Line a large rimmed cookie sheet with a sheet of aluminum foil. Pat dry each filet of fish, and place on the aluminum foil. Season with salt and pepper. Place slices of lemon over filets, then top with cherry tomato mixture and thyme. Place another sheet of aluminum foil over the prepared fish, and crimp the edges to form a sealed packet. Bake for 10 to 15 minutes, depending on the thickness of the fish, or until a thin knife plunged into the thickest part of the fish shows no translucency, keeping in mind that it's very difficult to overcook the fish with this preparation. It's prettiest served with the thyme and lemon, but no need to eat either.

Monday, June 15, 2009

All 'cot up

Apricots (or 'cots, as they're often called in my family) are one of my favorite fruits. The good ones, that is...the grocery store right now has large, fleshy specimens that have no odor and therefore no taste. (When dealing with strawberries with similarly watered-down characteristics, my med school friend BB diagnoses "big berry syndrome.") In fact, the only thing these behemoths have in common with a true apricot is the color, and even that can be suspect: a ripe, fresh, delicious-tasting specimen often has a spray of bright reddish sunburn on one side that the supermarket ones lack.

The growing season of apricots is notoriously short, basically consisting of the month of June. Luckily, I had this past weekend off. My parents were in town from San Diego, which was appropriate since my mom has been the leader of nearly annual apricot-picking family forays. Before I was born, my parents used to make trips with my grandparents each year to Hollister, east of Gilroy, to pick apricots for eating and preserving. My grandfather is now 98 and suffers from Alzheimer's, but until just two years ago he was canning his own 'cots and making his own jam, as he had every year for decades past.

Hollister is pretty far away though, so when I was little, we used to travel just an hour and a half north from San Diego to Hemet. Unfortunately, the orchard we frequented was razed in the early 90s in anticipation of yet another strip mall, so when I was a teenager, we again made the journey up north to Hollister each June. Eventually, the apricot trees my parents had planted in their backyard finally matured and produced almost enough to sustain my mom's nearly insatiable apricot appetite, and the previously annual pilgrimages to Hollister became less frequent. In the meantime, to satisfy my nearly insatiable apricot appetite, my parents would express-mail me and B a dozen apricots at a time, packaged in egg cartons and bubble-wrapped to protect their fragile flesh.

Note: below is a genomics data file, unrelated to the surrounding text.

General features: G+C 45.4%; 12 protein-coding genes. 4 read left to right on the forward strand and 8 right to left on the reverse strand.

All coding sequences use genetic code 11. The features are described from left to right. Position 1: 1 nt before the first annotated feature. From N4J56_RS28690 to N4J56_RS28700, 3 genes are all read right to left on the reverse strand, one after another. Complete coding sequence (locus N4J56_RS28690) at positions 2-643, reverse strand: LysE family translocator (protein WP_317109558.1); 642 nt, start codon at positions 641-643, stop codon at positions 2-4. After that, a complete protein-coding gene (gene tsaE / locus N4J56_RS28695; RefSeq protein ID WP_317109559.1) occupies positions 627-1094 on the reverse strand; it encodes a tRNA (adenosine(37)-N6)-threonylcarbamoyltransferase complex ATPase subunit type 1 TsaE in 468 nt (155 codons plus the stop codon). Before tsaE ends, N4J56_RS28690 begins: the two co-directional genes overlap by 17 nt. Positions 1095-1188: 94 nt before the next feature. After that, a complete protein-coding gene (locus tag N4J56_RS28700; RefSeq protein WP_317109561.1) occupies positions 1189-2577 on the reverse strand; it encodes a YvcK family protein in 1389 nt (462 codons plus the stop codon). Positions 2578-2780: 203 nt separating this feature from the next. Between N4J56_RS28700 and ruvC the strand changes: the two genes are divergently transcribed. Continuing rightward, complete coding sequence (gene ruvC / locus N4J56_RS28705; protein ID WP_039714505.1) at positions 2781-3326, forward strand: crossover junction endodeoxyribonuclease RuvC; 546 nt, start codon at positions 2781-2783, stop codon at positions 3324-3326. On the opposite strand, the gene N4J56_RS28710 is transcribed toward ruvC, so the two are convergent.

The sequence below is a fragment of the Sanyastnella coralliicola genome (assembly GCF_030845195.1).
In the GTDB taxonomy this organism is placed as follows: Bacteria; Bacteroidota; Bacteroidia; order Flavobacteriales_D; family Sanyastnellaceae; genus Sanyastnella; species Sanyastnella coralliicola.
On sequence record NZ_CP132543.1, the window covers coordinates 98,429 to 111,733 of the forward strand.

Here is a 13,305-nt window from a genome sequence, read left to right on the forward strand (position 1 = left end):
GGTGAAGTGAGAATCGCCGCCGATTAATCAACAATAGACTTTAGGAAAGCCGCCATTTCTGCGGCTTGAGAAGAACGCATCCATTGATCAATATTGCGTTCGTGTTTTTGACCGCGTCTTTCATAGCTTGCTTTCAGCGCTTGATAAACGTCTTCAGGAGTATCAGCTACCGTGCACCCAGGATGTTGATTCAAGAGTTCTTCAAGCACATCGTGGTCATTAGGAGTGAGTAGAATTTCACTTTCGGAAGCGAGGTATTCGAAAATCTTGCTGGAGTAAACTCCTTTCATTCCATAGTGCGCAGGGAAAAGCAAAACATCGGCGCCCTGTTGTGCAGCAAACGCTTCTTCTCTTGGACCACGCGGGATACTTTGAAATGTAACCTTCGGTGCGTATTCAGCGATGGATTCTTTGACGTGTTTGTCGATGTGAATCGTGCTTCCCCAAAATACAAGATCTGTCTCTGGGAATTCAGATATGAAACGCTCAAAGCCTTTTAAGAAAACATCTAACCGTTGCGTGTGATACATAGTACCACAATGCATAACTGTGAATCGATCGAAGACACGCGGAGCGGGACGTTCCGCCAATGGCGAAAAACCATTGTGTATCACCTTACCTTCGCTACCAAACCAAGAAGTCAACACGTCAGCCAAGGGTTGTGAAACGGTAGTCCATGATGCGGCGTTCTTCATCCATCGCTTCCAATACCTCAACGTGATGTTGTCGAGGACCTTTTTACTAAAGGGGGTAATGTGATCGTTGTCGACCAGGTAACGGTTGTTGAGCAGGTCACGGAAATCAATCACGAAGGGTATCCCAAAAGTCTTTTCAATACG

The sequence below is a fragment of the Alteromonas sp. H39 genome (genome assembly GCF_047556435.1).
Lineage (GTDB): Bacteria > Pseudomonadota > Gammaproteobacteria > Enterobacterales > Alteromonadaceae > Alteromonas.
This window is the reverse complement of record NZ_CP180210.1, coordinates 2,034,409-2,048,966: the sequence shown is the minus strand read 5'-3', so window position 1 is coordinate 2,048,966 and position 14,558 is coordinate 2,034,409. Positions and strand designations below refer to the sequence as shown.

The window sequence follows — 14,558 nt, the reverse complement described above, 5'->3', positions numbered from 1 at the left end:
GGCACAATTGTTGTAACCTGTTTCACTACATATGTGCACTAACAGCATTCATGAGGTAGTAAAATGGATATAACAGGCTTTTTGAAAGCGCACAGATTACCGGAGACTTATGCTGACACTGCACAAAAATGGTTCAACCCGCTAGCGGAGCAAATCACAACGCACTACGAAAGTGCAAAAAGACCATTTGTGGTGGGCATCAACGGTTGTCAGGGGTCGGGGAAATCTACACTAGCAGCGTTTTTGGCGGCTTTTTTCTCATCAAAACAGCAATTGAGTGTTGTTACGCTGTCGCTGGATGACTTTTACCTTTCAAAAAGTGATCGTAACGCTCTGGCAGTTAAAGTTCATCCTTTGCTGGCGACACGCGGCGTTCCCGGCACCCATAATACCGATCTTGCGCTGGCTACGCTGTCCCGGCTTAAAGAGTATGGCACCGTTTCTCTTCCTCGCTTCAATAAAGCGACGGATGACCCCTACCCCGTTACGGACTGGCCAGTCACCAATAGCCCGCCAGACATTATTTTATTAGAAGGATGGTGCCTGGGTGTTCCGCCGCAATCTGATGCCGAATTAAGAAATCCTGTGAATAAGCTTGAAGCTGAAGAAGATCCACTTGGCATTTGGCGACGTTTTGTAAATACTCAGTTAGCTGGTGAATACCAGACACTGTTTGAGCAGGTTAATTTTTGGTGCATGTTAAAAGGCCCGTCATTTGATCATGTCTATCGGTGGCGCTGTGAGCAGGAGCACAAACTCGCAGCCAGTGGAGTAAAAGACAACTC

It's a lean year for the apricot trees in San Diego, though, so it was convenient that my parents were here during prime apricot season. We drove an hour east to Brentwood, and picked our own. We also picked peaches and nectarines. And bought ripe red raspberries and strawberries. Also we have fresh kumquats from the tree of B's mom's friends. And a bunch of cherries from our CSA box and the grocery store. I don't know why I didn't take any pictures of the heavily laden trees we picked from, but here's some of the apricot bounty in our kitchen.

And this is just the apricots, after we already gave some away to A&K! We basically have fruit coming out of our ears.

For the time being, after lots of fruit-processing, I'm finally all caught/'cot up. I've made kumquat marmalade and apricot jam. I've made an apricot fruit roll-up and another strawberry one. I've made peach frozen yogurt, and plan to make apricot ice cream. And, just for fun, I made an apricot galette.

I've only eaten at Chez Panisse twice (we've only had two anniversaries to celebrate, after all), but the galette reminds me very much of desserts there. I badly want Lindsey Shere's Chez Panisse Desserts, and after I experiment from that book, I'll let you know if, as I suspect I will, I find a similar recipe.

Galettes are often described in cookbooks as rustic tarts, and they really are a snap to put together. They even look more authentic when the edges are a little messy, and they don't require the fussiness of blind-baking. Simply roll out the pastry dough, sprinkle the bottom with sugar and semolina flour, place the sliced fruit on top, sprinkle with more sugar, and bake. When it comes out of the oven, don't forget to sprinkle with some extra powdered sugar! (Also, cut a slice for yourself to eat before you take any pictures for your blog.)

The galette is delicious with apricots or plums (the latter is what the original recipe calls for), and quickly becomes a dinner party-worthy dessert with the addition of the Armagnac sour cream. Next time, I'm going to jazz it up with some almond meal instead of the semolina flour, and maybe add a little bit of almond extract to the pastry crust; almonds pair so beautifully with stone fruit.

If you have a chance to pick your own produce this summer, whether apricots or other fruits and vegetables, make a point of doing it. And then, make this galette. What a delicious way to showcase summer stone fruit! Enjoy.

Apricot Galette

Serves 8
Time: 45 min active, 3 hours total

For the pastry crust:
1 1/2 c. unbleached flour
1/2 t. salt
1 T. sugar
6 T. unsalted butter (3/4 stick), cut into 1-cm cubes
up to 1/3 c. ice water

For the filling:
2 T. semolina flour
4 T. granulated sugar
10 apricots, pitted and cut into quarters; or 5-6 plums, pitted and cut into eighths
powdered sugar, for sprinkling

For the topping:
1 c. sour cream (low-fat OK)
3 T. sugar
1 T. Armagnac or Cognac